Michael Bader: Do you have survivor guilt?
August 9, 2016
Most of my patients suffer from some form of survivor guilt. Survivor guilt is the guilt one feels at having survived (or even thrived) when others have not. It was originally noted among Jewish survivors of concentration camps and is often seen among survivors of other catastrophic events, such as natural disasters, the AIDS epidemic or military combat. In these dramatic situations, the guilt that survivors feel is often conscious and extreme. Survivors might feel responsible for not saving others, or for saving themselves while others suffered or died around them. Movies have been made that feature survivor guilt, such as Sophie's Choice and Ordinary People, as well as television shows like Rescue Me in which a New York City firefighter, Tommy Gavin, who survived 9/11, is visited by the ghosts of those fellow firefighters who did not.
Survivor guilt, however, does not have to be limited to extreme situations in which one's physical survival is the imagined crime. Most often, survivor guilt is not conscious and, when investigated, usually involves the painful and guilty belief that one is enjoying the good things in life — independence, financial or occupational success, success in love, trusting friendships, sexual pleasure, the capacity for confident self assertion, etc. — while loved ones could or did not. Being happy is the crime, not survival.
Children of depressed or unhappy parents, for example, often grow up with the unspoken sense that they shouldn't be happier or more successful than their parents, that such successes feel like betrayals of their parents, and even — irrational as it might be — that their successes are the cause of their parents failures. Such children live in a zero-sum world in which the more happiness they acquire, the less they believe their loved ones can enjoy. They grow up with a subliminal conviction that they're not supposed to be happy or successful because such good things feel like symbolic abandonments of their roots, their families and communities of origin. Their unconscious logic tells them that escaping a sinking ship is a crime.
Sometimes parents explicitly guilt-trip their children in just this way, begrudging their successes, complaining about their children's lack of attention or help. Other times, children acquire survivor guilt based beliefs all on their own, inferring that the problems they see in their families are the way life is supposed to be and that achieving more is unacceptable.
When success feels like a betrayal, the afflicted person secretly feels cut off from the "herd," living a good life that he or she is not supposed to live. The problems survivor guilt creates stem from unconscious attempts to undo success and to identify with or reconnect with the suffering or misfortunes of those who one has left behind.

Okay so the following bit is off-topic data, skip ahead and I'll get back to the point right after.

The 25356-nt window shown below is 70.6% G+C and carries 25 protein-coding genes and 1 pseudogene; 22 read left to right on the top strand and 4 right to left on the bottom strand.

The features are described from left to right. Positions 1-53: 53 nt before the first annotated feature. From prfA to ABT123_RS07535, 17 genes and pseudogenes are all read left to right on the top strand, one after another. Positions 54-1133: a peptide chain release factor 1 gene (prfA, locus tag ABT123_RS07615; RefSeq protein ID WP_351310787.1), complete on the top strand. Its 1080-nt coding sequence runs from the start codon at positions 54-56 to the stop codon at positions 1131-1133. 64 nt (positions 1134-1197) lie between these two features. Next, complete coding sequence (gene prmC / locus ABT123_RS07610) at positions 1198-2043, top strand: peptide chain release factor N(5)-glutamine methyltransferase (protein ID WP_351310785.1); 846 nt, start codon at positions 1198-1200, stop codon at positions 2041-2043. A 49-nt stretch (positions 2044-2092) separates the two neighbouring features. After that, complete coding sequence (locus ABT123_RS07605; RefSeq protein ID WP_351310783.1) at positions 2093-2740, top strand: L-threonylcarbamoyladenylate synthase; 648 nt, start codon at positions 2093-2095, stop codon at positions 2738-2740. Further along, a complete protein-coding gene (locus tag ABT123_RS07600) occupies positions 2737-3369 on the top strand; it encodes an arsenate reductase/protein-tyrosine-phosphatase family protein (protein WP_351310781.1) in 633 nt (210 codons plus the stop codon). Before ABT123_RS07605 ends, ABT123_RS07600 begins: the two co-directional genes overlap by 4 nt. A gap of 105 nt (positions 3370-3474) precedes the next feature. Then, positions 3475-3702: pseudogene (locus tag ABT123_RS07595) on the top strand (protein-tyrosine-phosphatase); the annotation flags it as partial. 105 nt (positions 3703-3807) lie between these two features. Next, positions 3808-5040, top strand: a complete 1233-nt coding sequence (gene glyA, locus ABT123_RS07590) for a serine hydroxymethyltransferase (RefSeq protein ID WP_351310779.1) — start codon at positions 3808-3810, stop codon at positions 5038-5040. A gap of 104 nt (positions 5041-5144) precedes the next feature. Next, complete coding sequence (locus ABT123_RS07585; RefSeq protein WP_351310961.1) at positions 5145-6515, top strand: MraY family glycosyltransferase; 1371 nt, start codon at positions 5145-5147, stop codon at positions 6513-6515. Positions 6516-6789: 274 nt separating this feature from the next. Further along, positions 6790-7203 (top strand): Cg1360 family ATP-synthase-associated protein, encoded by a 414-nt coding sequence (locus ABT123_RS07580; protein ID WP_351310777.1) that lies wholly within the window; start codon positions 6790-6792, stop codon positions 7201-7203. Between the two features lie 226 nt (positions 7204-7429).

Examples abound in the public world, for example, in stories of athletes or entertainers who grew up in dire circumstances, make a success of themselves, and then manage to sabotage that success by using drugs or getting themselves into financial trouble. Self-sabotage, then, can be seen as the result of subliminal efforts to get rid of survivor guilt by sharing the failures or disappointments of loved ones. People with survivor guilt might drop out of school one semester short of graduation. They will choose a bad partner or make a good one into a bad one in order to not outdo the unhappy relationships they saw growing up. People who succeed in spite of their survivor guilt will often secretly believe that they're someplace they don't belong and feel like a fraud or an imposter as a result.
Many forms of psychological suffering and inhibition stem from attempts to retreat from good things in order not to surpass, leave behind, or otherwise outdo one's family and community of origin.
Such attempts to run away from success because of survivor guilt, when deeply understood, can yield a greater acceptance of one's authentic accomplishments and healthy satisfactions.
As spiritual teacher and author, Marianne Williamson, put it:
"Our deepest fear is not that we are inadequate. Our deepest fear is that we are powerful beyond measure. It is our light, not our darkness that most frightens us. We ask ourselves, "Who am I to be brilliant, gorgeous, talented, fabulous? Actually, who are you not to be? Your playing small does not serve the world. There is nothing enlightened about shrinking so that other people won't feel insecure around you. We are all meant to shine, as children do."
Michael Bader, DMH, is a psychologist in private practice in Grass Valley. He can be contacted at firstname.lastname@example.org.
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